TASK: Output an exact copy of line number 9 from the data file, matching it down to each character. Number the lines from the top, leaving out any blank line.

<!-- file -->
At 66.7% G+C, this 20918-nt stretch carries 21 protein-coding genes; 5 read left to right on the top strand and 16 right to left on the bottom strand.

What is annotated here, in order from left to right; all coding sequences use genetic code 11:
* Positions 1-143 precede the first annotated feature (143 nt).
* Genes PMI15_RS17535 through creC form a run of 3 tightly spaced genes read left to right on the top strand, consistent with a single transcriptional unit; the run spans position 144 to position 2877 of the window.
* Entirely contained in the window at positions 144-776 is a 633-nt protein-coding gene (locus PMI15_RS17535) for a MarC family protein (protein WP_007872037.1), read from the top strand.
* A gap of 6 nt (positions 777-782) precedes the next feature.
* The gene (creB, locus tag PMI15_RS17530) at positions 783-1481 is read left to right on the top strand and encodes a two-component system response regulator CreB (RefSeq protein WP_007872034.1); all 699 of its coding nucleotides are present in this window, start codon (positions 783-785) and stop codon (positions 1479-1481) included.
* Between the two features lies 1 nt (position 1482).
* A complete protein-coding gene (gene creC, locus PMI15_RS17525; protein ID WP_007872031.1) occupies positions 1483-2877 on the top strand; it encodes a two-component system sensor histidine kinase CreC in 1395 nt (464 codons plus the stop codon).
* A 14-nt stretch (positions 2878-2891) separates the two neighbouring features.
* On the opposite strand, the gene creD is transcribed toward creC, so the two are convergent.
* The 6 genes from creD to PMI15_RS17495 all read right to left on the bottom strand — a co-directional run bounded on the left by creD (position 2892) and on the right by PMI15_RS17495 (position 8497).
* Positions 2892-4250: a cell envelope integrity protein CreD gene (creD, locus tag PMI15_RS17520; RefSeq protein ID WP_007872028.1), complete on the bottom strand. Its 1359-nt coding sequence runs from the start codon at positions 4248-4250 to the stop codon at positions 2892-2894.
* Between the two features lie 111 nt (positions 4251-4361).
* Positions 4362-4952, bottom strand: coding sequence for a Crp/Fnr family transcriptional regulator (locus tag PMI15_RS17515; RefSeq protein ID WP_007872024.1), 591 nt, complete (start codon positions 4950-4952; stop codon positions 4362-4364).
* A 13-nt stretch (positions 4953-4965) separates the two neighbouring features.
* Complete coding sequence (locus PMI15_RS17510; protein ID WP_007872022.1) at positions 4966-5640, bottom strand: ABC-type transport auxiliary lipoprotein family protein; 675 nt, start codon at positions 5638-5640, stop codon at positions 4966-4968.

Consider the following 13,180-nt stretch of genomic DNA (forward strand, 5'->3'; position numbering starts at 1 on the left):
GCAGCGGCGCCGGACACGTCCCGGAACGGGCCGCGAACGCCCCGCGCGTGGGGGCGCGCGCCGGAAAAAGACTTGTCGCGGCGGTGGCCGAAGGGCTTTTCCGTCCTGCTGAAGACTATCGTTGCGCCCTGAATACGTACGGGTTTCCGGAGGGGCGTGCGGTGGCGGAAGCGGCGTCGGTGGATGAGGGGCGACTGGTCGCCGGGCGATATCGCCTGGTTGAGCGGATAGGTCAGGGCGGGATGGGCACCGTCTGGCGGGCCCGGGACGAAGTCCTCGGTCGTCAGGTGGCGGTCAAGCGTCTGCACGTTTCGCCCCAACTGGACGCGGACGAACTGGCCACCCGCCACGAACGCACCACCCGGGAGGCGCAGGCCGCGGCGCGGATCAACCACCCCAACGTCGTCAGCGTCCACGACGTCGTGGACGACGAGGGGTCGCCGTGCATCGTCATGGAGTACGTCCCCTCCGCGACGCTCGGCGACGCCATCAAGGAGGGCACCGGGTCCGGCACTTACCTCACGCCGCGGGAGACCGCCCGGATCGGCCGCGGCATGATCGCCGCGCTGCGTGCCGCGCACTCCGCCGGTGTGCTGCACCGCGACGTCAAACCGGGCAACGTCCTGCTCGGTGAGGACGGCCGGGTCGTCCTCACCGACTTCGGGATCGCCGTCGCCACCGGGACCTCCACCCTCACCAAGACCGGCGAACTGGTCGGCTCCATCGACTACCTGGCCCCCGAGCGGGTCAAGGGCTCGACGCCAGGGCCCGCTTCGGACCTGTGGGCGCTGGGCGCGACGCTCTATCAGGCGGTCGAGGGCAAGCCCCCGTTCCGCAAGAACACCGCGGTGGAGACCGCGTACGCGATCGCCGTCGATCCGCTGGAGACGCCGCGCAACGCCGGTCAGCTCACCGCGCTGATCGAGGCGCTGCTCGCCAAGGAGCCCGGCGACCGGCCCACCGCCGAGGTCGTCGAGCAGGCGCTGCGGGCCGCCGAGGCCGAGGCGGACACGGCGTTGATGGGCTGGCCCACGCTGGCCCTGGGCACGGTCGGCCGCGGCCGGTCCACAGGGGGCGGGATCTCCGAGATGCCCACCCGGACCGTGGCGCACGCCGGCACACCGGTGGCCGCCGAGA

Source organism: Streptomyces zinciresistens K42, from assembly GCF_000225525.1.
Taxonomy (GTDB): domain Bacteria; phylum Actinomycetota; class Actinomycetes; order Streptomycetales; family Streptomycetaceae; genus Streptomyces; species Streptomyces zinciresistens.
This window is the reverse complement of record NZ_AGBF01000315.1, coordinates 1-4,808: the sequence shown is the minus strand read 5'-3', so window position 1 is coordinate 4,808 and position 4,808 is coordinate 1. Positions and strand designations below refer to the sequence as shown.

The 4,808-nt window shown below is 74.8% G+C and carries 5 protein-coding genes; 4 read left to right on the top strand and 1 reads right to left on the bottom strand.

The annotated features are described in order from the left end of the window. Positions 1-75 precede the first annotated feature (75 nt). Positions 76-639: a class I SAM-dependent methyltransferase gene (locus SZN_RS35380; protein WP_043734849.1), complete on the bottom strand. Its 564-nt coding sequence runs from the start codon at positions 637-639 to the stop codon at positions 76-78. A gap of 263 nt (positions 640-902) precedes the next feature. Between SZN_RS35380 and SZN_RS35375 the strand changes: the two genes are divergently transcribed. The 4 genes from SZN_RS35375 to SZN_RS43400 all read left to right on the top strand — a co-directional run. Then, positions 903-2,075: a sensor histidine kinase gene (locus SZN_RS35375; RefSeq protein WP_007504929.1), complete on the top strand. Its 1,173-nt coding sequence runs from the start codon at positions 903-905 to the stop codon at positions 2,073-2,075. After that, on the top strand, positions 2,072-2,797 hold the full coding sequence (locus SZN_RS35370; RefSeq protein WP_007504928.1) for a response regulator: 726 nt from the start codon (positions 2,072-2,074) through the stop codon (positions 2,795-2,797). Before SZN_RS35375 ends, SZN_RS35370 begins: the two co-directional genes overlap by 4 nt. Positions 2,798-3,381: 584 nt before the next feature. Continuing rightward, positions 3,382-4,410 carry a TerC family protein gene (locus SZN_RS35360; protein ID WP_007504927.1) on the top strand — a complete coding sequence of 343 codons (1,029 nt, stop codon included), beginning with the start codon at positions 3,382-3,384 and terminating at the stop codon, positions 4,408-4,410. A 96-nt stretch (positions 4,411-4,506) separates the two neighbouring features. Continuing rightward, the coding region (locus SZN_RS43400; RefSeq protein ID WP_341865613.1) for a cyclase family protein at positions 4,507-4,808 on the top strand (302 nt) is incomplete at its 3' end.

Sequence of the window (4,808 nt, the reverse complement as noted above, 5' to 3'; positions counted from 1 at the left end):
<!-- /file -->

* A complete protein-coding gene (gene creC, locus PMI15_RS17525; protein ID WP_007872031.1) occupies positions 1483-2877 on the top strand; it encodes a two-component system sensor histidine kinase CreC in 1395 nt (464 codons plus the stop codon).